Gibraltar is a small area that we’ve all heard of in school, most probably about the Strait of Gibraltar, which separates Europe from Africa and the Mediterranean from the Atlantic Ocean. However, chances are you haven’t heard anyone saying “Let’s go on holiday to Gibraltar.” Regardless, after seeing it, you’ll understand what makes this beautiful destination so unique.
If you are visiting the Costa del Sol close to Malaga and Marbella, or if you are located in the Moroccan city of Tangier, you can visit Gibraltar in just a few hours’ drive. Make sure you check what the weather is like before you arrive and make sure it’s a sunny day.
The Legend of Hercules
The name of Gibraltar comes from the Arabic language. Jabal Tariq – the Tarik Mountain, in the honor of Tariq ibn Ziyad, of the first conquerors of the Maghreb. The Phoenicians first inhabited the place around 950 BC, and legend says that the two columns of Hercules, the legendary Greek hero, formed the strait between Europe and Africa.
Gibraltar stretches over an area of 5.8 square kilometers and has a population of about 30,000. Officially Gibraltar is an independent British territory and Spain has tried on a few occasions to take it under its rule.
The official language of Gibraltar is English, however most locals also speak Spanish and a strange dialect called Llanito, a combination of Spanish and Hebrew.
The inhabitants of Gibraltar were evacuated during World War II and sent to London, Morocco and even Jamaica. In 1950, the Spanish dictator Franco tried to restore sovereignty over Gibraltar. However, through the 1967 referendum Gibraltar remained under British sovereignty.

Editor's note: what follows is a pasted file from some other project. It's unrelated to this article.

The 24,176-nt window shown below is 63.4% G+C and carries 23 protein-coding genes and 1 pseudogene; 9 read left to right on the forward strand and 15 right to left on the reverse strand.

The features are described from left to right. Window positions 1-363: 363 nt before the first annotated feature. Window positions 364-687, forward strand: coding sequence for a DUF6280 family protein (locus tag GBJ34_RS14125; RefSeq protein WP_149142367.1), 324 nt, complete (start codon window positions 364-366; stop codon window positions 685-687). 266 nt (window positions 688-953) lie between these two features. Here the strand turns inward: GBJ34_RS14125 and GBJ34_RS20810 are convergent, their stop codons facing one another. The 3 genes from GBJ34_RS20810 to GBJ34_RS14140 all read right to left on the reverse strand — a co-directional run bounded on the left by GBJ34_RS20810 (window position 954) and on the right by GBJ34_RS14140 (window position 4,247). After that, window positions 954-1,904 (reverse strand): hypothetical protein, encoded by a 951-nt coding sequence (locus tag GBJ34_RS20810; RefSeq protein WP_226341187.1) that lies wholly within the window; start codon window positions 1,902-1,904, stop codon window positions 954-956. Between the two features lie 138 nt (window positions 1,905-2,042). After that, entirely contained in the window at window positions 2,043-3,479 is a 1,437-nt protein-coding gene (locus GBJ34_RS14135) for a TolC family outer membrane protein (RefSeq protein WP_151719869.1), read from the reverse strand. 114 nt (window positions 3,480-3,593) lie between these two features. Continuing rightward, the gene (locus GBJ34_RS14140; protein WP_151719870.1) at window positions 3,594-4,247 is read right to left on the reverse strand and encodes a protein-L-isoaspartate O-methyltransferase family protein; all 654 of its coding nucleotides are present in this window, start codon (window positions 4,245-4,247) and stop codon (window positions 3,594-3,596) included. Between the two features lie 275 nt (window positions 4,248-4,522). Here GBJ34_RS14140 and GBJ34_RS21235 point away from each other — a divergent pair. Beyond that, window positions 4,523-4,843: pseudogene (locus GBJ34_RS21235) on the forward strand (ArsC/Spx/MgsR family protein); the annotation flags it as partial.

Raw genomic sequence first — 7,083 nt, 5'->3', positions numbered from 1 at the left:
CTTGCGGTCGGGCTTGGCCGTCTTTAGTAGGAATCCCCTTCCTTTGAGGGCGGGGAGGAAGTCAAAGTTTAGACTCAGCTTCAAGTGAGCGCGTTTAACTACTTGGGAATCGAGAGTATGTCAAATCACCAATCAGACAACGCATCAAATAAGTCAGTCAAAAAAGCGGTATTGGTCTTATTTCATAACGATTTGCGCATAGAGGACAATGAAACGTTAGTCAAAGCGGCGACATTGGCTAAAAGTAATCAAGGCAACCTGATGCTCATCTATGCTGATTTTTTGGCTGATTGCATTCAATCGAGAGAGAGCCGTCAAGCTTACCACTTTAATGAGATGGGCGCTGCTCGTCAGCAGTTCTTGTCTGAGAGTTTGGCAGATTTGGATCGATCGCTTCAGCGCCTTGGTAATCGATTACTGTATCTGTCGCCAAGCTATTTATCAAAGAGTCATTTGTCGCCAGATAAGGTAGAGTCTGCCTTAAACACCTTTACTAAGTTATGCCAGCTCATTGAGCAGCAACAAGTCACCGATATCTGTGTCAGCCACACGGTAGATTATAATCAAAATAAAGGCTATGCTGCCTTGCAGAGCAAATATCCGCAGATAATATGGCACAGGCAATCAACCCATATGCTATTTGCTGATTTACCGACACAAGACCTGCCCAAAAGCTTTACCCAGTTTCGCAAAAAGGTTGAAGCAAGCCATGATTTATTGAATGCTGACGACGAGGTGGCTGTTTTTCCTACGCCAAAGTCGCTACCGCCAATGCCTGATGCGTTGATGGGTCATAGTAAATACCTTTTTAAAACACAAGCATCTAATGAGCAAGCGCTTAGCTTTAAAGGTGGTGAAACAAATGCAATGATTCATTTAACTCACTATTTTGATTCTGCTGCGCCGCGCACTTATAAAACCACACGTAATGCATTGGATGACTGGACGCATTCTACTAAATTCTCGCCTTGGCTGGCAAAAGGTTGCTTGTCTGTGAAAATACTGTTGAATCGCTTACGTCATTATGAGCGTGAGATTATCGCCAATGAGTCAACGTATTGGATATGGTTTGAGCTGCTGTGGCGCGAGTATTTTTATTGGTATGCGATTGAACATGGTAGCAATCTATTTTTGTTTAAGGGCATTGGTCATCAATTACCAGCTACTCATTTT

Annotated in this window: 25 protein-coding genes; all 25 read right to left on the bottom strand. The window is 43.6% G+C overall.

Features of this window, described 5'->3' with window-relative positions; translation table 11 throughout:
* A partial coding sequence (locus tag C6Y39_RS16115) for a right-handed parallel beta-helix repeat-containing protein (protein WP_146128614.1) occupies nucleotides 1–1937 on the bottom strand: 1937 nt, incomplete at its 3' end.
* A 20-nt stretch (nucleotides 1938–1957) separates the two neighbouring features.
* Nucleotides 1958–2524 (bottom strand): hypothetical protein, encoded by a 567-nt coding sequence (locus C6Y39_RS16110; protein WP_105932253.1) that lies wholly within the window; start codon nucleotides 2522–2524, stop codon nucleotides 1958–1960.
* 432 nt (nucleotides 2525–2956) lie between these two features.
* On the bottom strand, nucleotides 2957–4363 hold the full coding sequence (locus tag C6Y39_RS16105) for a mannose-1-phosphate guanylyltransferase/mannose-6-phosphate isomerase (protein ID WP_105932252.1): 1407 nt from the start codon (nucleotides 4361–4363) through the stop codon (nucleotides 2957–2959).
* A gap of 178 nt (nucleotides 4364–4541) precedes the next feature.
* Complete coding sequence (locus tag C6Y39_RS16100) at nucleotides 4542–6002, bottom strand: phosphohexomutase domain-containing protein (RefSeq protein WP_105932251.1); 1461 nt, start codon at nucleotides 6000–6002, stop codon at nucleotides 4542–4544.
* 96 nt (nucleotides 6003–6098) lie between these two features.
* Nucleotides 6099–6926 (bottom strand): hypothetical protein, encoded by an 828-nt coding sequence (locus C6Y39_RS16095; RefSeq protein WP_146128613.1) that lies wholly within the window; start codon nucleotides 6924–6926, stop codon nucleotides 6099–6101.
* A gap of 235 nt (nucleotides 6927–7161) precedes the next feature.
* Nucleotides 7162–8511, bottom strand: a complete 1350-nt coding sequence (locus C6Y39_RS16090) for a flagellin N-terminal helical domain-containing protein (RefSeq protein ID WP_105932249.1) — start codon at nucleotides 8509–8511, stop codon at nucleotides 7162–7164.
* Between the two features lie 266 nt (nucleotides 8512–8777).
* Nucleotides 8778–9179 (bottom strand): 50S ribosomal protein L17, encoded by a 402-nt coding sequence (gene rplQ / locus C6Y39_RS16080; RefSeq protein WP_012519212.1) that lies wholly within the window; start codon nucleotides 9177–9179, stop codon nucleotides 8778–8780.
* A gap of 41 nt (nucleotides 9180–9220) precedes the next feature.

Main street and the Casemate Square
Gibraltar is not the best place for cars. If you look on Google Maps you will see that the roads here are very small and the total length of the roads does not exceed 30 km. This, however, makes the place excellent for strolling.
The main street has shops of all kinds that you’ll fall in love with right away. The main street extends from Casemate Square to Southport Gates where you can stop for a while if you are tired, or try out one of the restaurants here and taste some delicious cuisine for very reasonable prices.
Gibraltar also has London-style telephone boxes, and the famous red mailboxes. However, do not imagine that the Old Town is a miniature model of London’s capital. It has something of the elegance of Marbella, a famous luxury resort located 80 km away. Here is a beautiful mixture of the UK and Andalusian culture.
The Gibraltar Trinity Lighthouse dates back to 1841 and has a height of 49 meters and a radius of 37 km. Nearby is the Sikorski monument, which was relocated to Europe Point in 2013 with funding from Poland. General Vladislav Sikorski is the first prime minister and former commander of the Polish army, and he lived in exile between 1939-1943. It is a symbol of resistance against the Nazis and a symbol of the entire Polish people who dreamed of restoring independence. The connection with Gibraltar is the fact that the General died in the plane crash that happened here in 1943.
The Ibrahim al Ibrahim Mosque is an excellent example of Islamic architecture, built in 1997 with funding from King Fahd Abdul Aziz Al Saud of Saudi Arabia. This mosque is important for the Moroccans who arrived in Gibraltar in 1969, after general Franco closed the borders with Gibraltar.